Can residential real estate remain unscathed in the face of this looming financial pain?
Most experts expect the market will remain strong—at least in the short term. The blockbuster combination of record-low mortgage interest rates, which dipped below 3% for the first time ever this month, hordes of still-employed buyers descending on whatever listings they can find, and a brutal housing shortage have kept prices high.
“I don’t expect an immediate impact on the housing market,” says realtor.com® Senior Economist George Ratiu. “The housing market’s summer season will remain hot. It’s going gangbusters. In the late fall and winter, it could cool off as the market tends to be a lot slower and more small businesses close.”
Congress and the White House are attempting to bang out another coronavirus stimulus plan by the end of the month. This will likely provide another jolt to the economy. But it’s not yet decided what this stimulus would consist of, and how much of it would make its way to cash-strapped consumers.
This likely won’t be the last time the government is called on to step in. Another wave of foreclosures could deal the housing market a blow, knocking down prices and making families homeless. But that wouldn’t materialize until at least next year, after the maximum 12 months of mortgage forbearance runs out for homeowners with government-backed loans. The hope is by that time, laid-off homeowners will have returned to work and can make their payments or the federal government offers additional assistance.
“Will there be some fallout? Of course,” says Matthew Gardner, chief economist of Windermere Real Estate. “But I don’t think it will be enough to cause [housing] prices to drop.”
Additional unemployment benefits have helped keep the economy afloat
The additional $600 a week in unemployment benefits has helped sustain unemployed workers and their families—as well as the economy itself. If it isn’t renewed or the amount is cut significantly, “it can be catastrophic,” warns Edgar Ndjatou, executive director of Workplace Fairness, a national organization that educates the public on worker rights.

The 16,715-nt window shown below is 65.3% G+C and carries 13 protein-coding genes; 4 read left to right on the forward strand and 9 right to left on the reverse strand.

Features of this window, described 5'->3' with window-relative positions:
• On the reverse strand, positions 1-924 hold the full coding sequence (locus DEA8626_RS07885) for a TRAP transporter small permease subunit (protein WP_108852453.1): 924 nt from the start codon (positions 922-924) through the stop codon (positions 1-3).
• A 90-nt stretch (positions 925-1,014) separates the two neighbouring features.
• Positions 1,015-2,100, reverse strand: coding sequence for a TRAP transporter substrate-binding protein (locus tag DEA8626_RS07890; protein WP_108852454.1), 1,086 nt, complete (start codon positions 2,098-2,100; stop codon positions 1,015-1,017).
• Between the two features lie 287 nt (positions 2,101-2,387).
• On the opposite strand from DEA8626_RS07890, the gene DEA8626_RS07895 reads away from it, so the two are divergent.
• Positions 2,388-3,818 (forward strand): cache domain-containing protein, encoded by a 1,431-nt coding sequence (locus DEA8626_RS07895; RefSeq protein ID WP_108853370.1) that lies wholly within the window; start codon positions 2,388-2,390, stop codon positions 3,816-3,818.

Normally when people lose their job, their spending drops by about 7%, according to a recent JPMorgan Chase & Co. study. But this time, those receiving the boosted unemployment benefits increased their spending by about 10%.
“In many parts of the country, it goes a long way,” says Ndjatou.
While the fate of the unemployment benefit isn’t likely to affect the housing market directly, the impact of its disappearance could trickle down to homeowners and potential buyers—and possibly even lead to more layoffs and corporate cost cutting, according to Gregory Daco, chief economist of Oxford Economics, a global economics consulting firm.
“There are a host of industries that depend on people and businesses spending money,” says Ratiu.
More than 51 million Americans have filed for unemployment since the beginning of the crisis in March, with about 17.3 million continuing to collect unemployment as of July 11. In plain English: Nearly 1 in 5 workers received unemployment in June—five times more than the previous record, according to to JPMorgan Chase.
Buying a home is such a monumental financial commitment, of course, that those who lost their jobs or a substantial chunk of their income are much less likely to be looking to buy a home.
For some, the extra $600 a week contributes to the most money they’ve ever brought home. More than two-thirds of Americans who lost their jobs, 68%, are receiving more in unemployment than they did at their previous jobs, according to a May University of Chicago study.
“The life support the economy was on is being removed,” says Taner Osman, manager of regional economics analysis at Beacon Economics, a Los Angeles–based economics consulting firm. “You’re obviously going to have somewhat of a crash.”
More layoffs on the way
The unemployment picture may currently be looking a bit brighter as states have reopened and some workers are back at their jobs—but the layoffs are far from over.
Many economists expect the double-digit unemployment rate, which hit a high of nearly 15% in April before falling to roughly 11% in June, to continue through the year and probably into the next. New rounds of layoffs could hurt workers in higher income brackets this time around. But those job losses could be offset by folks going back to their jobs in newly reopened industries such as shipping, warehousing, or manufacturing.
“Whether things get better or worse, it’s not going to be a big movement one way or another,” says New York University economics professor Lawrence White.